There are some aspects of the recruiting process that you cannot automate – getting developers’ attention is one of them. Especially for cold outreach, tailoring emails to each candidate may sound obvious but it’s not a common practice.
A regular target of recruiting emails, data engineer Justin Suen says, “[The best emails] are usually warm and personal enough for me to see that the recruiter probably did the research themselves, and wrote most of the email themselves.” It doesn’t hurt to mention how you can add value to them through the role, too.
Copy-pasted outreach emails are often a symptom of a bigger issue of misalignment of the metrics by which recruiters are measured.
“It can put a lot of stress on the recruiters when they’re talking to more candidates than they can handle,” says Deepak. And the thinner they’re stretched, the easier it is to make careless mistakes, like misspelling a candidate’s name. After a mistake like that, “you likely won’t get a response if it’s a first email,” Deepak admits.
Nothing irks candidates more than being recruited for a skill set they don’t have. Errors happen and a recruiter may accidentally misjudge the technical needs of a role, but it’s important to put in the groundwork to minimize them.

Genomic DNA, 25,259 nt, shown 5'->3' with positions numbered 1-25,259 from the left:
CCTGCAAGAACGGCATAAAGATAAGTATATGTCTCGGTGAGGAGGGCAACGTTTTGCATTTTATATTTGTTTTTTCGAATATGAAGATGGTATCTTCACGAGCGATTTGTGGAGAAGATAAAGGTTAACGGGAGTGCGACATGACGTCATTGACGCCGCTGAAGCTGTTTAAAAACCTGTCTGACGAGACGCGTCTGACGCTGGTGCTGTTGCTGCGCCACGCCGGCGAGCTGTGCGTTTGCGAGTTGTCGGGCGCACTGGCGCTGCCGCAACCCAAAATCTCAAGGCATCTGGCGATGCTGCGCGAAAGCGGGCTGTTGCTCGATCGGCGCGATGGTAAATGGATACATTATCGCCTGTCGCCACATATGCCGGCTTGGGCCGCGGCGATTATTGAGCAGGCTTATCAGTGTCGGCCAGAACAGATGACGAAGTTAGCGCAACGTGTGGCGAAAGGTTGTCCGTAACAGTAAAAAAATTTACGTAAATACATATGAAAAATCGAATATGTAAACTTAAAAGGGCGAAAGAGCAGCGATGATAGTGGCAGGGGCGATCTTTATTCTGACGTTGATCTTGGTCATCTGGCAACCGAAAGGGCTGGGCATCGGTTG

Bots are a commonly used, but rarely effective shortcut here. “A few [bots] listed out skills that I’m supposedly excellent at, but I never listed them anywhere,” Suen said.
Set aside some time with the hiring manager to learn the role inside and out – after all, most recruiters aren’t as aligned with hiring managers as they think they are, so it’s worth double checking. What skills does the role require and what will this role be focused on building? Understanding the role’s context will help minimize accidental keyword matches that don’t actually have much to do with the role.
This one should go without saying, but unfortunately, it doesn’t always. When you only have one shot to intrigue a candidate via email, inadvertently botching key details is the fastest way to lose credibility.